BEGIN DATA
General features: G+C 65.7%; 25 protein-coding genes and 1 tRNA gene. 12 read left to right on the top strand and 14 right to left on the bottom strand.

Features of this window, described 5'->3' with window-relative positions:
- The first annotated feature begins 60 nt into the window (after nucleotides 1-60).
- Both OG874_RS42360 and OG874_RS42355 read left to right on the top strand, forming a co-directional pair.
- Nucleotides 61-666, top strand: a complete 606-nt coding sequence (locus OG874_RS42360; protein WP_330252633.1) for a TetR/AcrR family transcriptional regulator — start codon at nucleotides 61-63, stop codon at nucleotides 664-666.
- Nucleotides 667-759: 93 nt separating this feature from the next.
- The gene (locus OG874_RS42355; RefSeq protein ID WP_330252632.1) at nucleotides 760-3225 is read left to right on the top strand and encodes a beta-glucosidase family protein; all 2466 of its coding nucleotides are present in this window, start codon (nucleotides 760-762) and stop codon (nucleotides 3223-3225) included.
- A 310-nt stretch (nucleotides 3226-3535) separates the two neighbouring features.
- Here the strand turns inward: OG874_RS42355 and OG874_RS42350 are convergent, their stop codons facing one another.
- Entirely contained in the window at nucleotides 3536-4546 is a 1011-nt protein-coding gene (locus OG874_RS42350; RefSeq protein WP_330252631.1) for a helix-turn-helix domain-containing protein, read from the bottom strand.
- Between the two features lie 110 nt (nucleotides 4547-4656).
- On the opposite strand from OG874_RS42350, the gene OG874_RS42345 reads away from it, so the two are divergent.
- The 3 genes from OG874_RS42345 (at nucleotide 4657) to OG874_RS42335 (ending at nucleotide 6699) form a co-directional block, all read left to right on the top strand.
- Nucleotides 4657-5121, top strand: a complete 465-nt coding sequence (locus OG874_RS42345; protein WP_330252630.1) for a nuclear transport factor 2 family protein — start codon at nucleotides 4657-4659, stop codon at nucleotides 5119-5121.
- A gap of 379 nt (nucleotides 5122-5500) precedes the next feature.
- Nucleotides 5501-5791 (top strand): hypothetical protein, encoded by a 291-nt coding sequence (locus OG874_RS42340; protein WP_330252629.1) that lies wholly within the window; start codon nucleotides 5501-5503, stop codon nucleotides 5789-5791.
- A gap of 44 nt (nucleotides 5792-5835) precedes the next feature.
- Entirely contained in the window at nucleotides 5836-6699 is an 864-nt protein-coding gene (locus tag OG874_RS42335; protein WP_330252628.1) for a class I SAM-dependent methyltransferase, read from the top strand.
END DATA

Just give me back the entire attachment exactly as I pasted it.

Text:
General features: G+C 65.7%; 25 protein-coding genes and 1 tRNA gene. 12 read left to right on the top strand and 14 right to left on the bottom strand.

Features of this window, described 5'->3' with window-relative positions:
- The first annotated feature begins 60 nt into the window (after nucleotides 1-60).
- Both OG874_RS42360 and OG874_RS42355 read left to right on the top strand, forming a co-directional pair.
- Nucleotides 61-666, top strand: a complete 606-nt coding sequence (locus OG874_RS42360; protein WP_330252633.1) for a TetR/AcrR family transcriptional regulator — start codon at nucleotides 61-63, stop codon at nucleotides 664-666.
- Nucleotides 667-759: 93 nt separating this feature from the next.
- The gene (locus OG874_RS42355; RefSeq protein ID WP_330252632.1) at nucleotides 760-3225 is read left to right on the top strand and encodes a beta-glucosidase family protein; all 2466 of its coding nucleotides are present in this window, start codon (nucleotides 760-762) and stop codon (nucleotides 3223-3225) included.
- A 310-nt stretch (nucleotides 3226-3535) separates the two neighbouring features.
- Here the strand turns inward: OG874_RS42355 and OG874_RS42350 are convergent, their stop codons facing one another.
- Entirely contained in the window at nucleotides 3536-4546 is a 1011-nt protein-coding gene (locus OG874_RS42350; RefSeq protein WP_330252631.1) for a helix-turn-helix domain-containing protein, read from the bottom strand.
- Between the two features lie 110 nt (nucleotides 4547-4656).
- On the opposite strand from OG874_RS42350, the gene OG874_RS42345 reads away from it, so the two are divergent.
- The 3 genes from OG874_RS42345 (at nucleotide 4657) to OG874_RS42335 (ending at nucleotide 6699) form a co-directional block, all read left to right on the top strand.
- Nucleotides 4657-5121, top strand: a complete 465-nt coding sequence (locus OG874_RS42345; protein WP_330252630.1) for a nuclear transport factor 2 family protein — start codon at nucleotides 4657-4659, stop codon at nucleotides 5119-5121.
- A gap of 379 nt (nucleotides 5122-5500) precedes the next feature.
- Nucleotides 5501-5791 (top strand): hypothetical protein, encoded by a 291-nt coding sequence (locus OG874_RS42340; protein WP_330252629.1) that lies wholly within the window; start codon nucleotides 5501-5503, stop codon nucleotides 5789-5791.
- A gap of 44 nt (nucleotides 5792-5835) precedes the next feature.
- Entirely contained in the window at nucleotides 5836-6699 is an 864-nt protein-coding gene (locus tag OG874_RS42335; protein WP_330252628.1) for a class I SAM-dependent methyltransferase, read from the top strand.